By Becky Branford
BBC News Online
When Cuba jailed 75 dissidents - including journalists, economists, and political activists - in April, the world expressed outrage.
For young people, the 1959 Revolution is ancient history
Governments and human rights groups denounced the move. Former friends of Cuba declared their sympathy exhausted.
The Cuba Policy Foundation, an American group which campaigned for the easing of US sanctions on the island, disbanded.
The jailings were seen by many external commentators as evidence that the foundations of four decades of rule by Fidel Castro were being slowly eroded by dissent.
In Cuba itself, the story is different.
On the streets of Havana, Cubans go about their business to a tempo slowed by the sultry weather.
Here most appear simply unaware of the existence of the dissidents. Others - in public at least - accept the government's assertion that they were provocateurs, financed by US organisations in an attempt to stir unrest.
Even Gabriel Calaforra, a self-described member of Cuba's political opposition, admits "there is very little awareness" of opposition groups.
But inside Cuba, a greater threat to the government may be lurking - not in organised opposition, but in the hardships of everyday life.
Monthly rations in Cuba
2.3kg (5lb) sugar
200 ml (0.4 pints) cooking oil
450g-700g meat (sometimes mixed with soy protein)
One bar body soap (every two months)
One bar soap for housework (every two months)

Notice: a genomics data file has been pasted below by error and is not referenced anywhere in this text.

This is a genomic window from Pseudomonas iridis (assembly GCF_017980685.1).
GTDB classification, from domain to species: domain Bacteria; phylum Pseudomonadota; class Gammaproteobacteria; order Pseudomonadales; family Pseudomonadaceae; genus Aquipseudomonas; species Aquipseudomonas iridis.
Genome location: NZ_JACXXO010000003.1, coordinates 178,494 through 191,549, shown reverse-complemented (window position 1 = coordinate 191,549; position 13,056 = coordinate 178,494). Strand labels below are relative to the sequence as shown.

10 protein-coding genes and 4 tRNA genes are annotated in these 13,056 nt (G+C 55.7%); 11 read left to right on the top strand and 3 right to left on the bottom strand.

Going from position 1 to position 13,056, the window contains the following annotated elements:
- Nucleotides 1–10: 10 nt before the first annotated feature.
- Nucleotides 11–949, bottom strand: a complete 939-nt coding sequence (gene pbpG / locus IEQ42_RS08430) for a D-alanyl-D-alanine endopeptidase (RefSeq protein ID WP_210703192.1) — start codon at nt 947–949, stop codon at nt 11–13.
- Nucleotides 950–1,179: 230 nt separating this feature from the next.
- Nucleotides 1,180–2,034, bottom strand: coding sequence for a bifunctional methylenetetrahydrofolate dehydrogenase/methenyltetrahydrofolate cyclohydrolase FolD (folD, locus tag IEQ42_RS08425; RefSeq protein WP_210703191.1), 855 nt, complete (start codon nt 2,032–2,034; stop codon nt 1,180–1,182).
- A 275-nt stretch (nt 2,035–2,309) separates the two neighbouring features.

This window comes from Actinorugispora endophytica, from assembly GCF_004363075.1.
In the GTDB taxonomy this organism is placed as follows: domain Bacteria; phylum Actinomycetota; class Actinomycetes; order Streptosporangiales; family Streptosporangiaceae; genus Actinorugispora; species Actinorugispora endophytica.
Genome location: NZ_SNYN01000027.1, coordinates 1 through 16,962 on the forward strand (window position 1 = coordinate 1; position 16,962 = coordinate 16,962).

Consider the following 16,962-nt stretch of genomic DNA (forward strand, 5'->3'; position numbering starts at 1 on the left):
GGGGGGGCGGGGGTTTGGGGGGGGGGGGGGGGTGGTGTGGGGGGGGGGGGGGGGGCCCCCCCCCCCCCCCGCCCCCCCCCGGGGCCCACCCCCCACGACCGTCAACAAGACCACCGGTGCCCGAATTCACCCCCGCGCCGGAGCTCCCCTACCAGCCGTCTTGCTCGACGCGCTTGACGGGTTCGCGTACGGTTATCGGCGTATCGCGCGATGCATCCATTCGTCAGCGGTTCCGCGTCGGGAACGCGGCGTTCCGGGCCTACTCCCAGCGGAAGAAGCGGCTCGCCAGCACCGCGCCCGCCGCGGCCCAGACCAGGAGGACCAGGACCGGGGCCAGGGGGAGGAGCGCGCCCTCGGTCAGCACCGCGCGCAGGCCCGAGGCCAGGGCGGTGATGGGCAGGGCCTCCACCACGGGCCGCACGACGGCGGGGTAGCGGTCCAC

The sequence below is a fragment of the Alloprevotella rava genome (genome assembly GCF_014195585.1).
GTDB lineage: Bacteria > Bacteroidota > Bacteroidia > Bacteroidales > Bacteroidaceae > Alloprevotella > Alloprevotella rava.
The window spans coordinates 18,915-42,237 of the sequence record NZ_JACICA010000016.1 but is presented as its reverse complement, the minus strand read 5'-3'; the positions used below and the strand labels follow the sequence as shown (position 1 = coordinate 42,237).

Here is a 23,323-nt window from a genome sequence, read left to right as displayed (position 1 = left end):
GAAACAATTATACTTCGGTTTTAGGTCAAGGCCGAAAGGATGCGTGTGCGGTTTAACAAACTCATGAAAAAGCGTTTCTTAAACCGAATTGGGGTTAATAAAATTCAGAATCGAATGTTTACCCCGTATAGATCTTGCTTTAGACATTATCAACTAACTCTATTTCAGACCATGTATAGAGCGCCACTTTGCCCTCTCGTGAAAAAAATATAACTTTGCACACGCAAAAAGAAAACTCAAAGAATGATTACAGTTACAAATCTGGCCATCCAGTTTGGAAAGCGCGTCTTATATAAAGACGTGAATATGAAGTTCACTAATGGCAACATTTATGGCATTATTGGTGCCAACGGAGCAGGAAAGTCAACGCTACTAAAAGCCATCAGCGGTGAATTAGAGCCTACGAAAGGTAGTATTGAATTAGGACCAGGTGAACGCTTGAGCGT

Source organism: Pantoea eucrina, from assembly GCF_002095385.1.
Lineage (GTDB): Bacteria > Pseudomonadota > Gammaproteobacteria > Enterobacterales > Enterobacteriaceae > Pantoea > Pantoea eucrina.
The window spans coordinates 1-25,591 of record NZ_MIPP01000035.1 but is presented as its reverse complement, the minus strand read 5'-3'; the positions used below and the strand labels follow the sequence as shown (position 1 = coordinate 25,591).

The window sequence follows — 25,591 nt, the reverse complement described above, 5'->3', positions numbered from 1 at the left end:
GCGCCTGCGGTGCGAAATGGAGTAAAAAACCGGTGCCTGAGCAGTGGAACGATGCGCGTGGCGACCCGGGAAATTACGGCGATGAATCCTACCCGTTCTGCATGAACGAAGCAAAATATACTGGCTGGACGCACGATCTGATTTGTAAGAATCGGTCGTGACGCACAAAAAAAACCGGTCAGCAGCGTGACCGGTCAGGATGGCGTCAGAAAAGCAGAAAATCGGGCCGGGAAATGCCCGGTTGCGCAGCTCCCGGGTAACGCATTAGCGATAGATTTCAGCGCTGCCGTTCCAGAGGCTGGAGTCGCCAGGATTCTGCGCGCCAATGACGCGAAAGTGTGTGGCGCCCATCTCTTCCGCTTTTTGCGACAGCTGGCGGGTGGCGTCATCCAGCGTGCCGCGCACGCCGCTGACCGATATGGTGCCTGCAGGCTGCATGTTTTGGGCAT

One bread roll daily at reduced price of 5 centavos (0.2 US cents)
One litre of milk daily (for children up to seven)
1 yoghurt daily (for children between seven and 14)
10 packs of cigarettes
The country was left bankrupt and isolated by the disintegration from 1989 of the Soviet bloc.
Almost overnight, 85% of its markets disappeared - and with them, the subsidies and favourable long-term trade agreements that kept the economy afloat.
The situation hit rock-bottom in 1994, when Cubans found daily life a desperate struggle - many walking miles to work as petrol shortages forced almost all traffic off the road, enduring extended electricity and water cuts, and scrabbling for food as state food stocks dwindled.
The island's economy, which had survived over 30 years of tough sanctions by the US, teetered on the brink.
Since then, economic indicators have improved, but to many ordinary Cubans the effect is marginal. Power and water outages continue. Monthly food rations last only two weeks, one housewife said.
The US dollar became legal tender in 1993, and now many goods are only available in dollars.
Many Cubans, paid in the local currency (the peso) have to find ways to supplement their incomes, preferably in dollars. The wages paid to them by the state simply do not go far enough.
'Lobsters for dollars'
With the boom in tourism - now Cuba's biggest industry - new opportunities for making a little extra on the side have increased.
Domestic cars magically transform into taxis if a tourist is hovering expectantly by the side of the road; men appear at your side in the street, making hushed offers of lobsters for dollars; prostitution has increased.